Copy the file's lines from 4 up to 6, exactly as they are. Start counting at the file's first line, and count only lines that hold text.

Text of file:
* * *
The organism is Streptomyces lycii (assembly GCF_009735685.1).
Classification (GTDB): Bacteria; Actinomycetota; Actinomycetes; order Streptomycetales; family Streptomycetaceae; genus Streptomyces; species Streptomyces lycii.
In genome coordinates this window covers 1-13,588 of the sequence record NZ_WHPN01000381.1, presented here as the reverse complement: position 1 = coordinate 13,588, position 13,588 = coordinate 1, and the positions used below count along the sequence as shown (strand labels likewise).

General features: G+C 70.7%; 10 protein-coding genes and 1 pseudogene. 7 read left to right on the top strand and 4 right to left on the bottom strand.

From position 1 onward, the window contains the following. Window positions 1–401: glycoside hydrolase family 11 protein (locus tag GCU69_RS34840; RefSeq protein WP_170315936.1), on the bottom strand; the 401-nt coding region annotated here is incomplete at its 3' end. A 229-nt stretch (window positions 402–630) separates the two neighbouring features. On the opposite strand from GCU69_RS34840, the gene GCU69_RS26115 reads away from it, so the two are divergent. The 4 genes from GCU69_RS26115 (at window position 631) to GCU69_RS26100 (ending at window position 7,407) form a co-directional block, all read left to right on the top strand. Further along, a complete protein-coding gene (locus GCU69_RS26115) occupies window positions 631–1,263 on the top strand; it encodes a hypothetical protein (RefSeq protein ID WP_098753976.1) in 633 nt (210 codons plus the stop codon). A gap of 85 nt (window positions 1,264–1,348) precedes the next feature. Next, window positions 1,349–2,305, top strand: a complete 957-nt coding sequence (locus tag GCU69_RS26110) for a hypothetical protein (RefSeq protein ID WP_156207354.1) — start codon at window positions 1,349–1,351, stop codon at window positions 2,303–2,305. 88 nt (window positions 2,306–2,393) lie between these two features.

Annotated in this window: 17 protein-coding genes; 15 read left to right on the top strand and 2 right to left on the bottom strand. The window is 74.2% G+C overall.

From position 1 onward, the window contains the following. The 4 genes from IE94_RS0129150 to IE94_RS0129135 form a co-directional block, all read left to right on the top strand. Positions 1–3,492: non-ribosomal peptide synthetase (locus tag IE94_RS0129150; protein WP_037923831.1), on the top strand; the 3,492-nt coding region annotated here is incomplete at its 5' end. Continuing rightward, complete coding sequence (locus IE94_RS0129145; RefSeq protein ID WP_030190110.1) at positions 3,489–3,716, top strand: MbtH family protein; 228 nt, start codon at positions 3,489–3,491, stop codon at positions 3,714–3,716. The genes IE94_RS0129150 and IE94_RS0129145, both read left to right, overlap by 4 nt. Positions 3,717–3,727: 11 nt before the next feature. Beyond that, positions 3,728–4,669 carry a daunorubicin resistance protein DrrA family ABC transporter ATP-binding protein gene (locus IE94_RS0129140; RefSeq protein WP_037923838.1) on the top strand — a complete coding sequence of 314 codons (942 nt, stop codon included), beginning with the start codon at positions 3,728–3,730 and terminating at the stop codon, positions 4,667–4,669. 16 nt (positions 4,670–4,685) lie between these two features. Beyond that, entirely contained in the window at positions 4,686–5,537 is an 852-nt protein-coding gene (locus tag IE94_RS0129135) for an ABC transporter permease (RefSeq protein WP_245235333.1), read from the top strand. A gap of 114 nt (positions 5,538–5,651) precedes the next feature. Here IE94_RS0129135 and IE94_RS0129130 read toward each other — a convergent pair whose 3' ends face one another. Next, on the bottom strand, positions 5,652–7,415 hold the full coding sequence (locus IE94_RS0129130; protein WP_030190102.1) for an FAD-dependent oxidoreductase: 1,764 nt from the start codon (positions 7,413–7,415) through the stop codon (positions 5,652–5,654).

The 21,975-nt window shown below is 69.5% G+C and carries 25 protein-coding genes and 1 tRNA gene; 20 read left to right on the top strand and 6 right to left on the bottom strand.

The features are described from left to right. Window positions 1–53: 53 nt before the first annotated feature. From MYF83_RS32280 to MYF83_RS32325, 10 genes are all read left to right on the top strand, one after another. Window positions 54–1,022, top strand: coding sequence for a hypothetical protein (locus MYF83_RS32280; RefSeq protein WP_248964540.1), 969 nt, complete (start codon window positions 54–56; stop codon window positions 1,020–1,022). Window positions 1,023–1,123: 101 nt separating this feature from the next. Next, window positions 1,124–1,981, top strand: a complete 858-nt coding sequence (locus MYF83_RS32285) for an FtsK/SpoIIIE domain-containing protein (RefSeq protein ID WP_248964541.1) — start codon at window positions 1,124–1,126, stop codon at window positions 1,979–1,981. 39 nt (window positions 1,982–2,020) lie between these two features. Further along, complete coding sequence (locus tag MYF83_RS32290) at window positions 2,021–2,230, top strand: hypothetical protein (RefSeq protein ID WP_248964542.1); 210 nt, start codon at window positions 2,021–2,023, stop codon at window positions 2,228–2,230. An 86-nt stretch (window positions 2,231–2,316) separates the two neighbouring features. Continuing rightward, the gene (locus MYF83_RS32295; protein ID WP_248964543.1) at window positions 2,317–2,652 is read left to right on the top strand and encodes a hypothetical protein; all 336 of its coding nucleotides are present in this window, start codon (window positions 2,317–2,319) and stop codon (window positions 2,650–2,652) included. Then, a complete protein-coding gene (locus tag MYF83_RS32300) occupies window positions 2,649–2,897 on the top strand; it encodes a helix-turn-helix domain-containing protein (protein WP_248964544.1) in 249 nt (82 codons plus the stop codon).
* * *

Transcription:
General features: G+C 70.7%; 10 protein-coding genes and 1 pseudogene. 7 read left to right on the top strand and 4 right to left on the bottom strand.

From position 1 onward, the window contains the following. Window positions 1–401: glycoside hydrolase family 11 protein (locus tag GCU69_RS34840; RefSeq protein WP_170315936.1), on the bottom strand; the 401-nt coding region annotated here is incomplete at its 3' end. A 229-nt stretch (window positions 402–630) separates the two neighbouring features. On the opposite strand from GCU69_RS34840, the gene GCU69_RS26115 reads away from it, so the two are divergent. The 4 genes from GCU69_RS26115 (at window position 631) to GCU69_RS26100 (ending at window position 7,407) form a co-directional block, all read left to right on the top strand. Further along, a complete protein-coding gene (locus GCU69_RS26115) occupies window positions 631–1,263 on the top strand; it encodes a hypothetical protein (RefSeq protein ID WP_098753976.1) in 633 nt (210 codons plus the stop codon). A gap of 85 nt (window positions 1,264–1,348) precedes the next feature. Next, window positions 1,349–2,305, top strand: a complete 957-nt coding sequence (locus tag GCU69_RS26110) for a hypothetical protein (RefSeq protein ID WP_156207354.1) — start codon at window positions 1,349–1,351, stop codon at window positions 2,303–2,305. 88 nt (window positions 2,306–2,393) lie between these two features.

Annotated in this window: 17 protein-coding genes; 15 read left to right on the top strand and 2 right to left on the bottom strand. The window is 74.2% G+C overall.